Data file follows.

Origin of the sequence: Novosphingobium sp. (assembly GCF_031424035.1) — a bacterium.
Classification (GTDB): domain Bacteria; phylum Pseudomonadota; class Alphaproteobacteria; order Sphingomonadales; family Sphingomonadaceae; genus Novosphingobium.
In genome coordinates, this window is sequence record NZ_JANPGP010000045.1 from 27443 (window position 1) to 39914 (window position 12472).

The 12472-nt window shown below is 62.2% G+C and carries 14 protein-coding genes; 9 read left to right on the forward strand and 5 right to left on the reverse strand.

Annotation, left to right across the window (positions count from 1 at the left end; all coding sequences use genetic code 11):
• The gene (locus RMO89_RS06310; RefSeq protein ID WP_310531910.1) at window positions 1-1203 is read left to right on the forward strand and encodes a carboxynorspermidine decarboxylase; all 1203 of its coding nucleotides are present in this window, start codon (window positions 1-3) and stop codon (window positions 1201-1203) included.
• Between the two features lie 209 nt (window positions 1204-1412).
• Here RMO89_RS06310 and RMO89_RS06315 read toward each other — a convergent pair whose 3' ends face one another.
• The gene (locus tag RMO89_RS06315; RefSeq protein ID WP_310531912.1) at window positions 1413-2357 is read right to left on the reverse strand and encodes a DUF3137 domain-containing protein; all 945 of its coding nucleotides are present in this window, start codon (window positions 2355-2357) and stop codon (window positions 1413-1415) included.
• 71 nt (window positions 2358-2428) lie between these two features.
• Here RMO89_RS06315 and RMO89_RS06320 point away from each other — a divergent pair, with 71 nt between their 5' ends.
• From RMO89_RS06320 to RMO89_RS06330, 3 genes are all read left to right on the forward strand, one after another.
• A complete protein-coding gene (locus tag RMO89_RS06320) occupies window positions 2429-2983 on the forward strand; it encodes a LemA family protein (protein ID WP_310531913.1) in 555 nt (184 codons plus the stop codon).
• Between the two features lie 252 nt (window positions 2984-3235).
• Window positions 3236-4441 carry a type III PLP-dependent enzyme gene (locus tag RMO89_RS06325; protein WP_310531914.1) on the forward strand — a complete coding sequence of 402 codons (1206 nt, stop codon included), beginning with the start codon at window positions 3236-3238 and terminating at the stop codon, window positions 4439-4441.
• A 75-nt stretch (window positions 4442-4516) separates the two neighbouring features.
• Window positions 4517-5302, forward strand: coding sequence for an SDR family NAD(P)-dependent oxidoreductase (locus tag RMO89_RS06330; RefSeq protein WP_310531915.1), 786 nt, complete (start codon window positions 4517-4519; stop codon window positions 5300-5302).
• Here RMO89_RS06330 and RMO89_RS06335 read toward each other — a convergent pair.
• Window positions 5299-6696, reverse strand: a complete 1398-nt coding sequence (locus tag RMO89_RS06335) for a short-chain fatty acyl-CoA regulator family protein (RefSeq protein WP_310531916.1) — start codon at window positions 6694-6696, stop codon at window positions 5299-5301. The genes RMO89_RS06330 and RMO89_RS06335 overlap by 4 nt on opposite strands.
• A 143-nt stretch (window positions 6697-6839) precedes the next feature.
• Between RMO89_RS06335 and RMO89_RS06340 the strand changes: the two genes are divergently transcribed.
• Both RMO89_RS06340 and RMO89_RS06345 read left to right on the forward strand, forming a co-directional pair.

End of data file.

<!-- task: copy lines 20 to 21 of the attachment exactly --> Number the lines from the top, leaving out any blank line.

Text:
• A 143-nt stretch (window positions 6697-6839) precedes the next feature.
• Between RMO89_RS06335 and RMO89_RS06340 the strand changes: the two genes are divergently transcribed.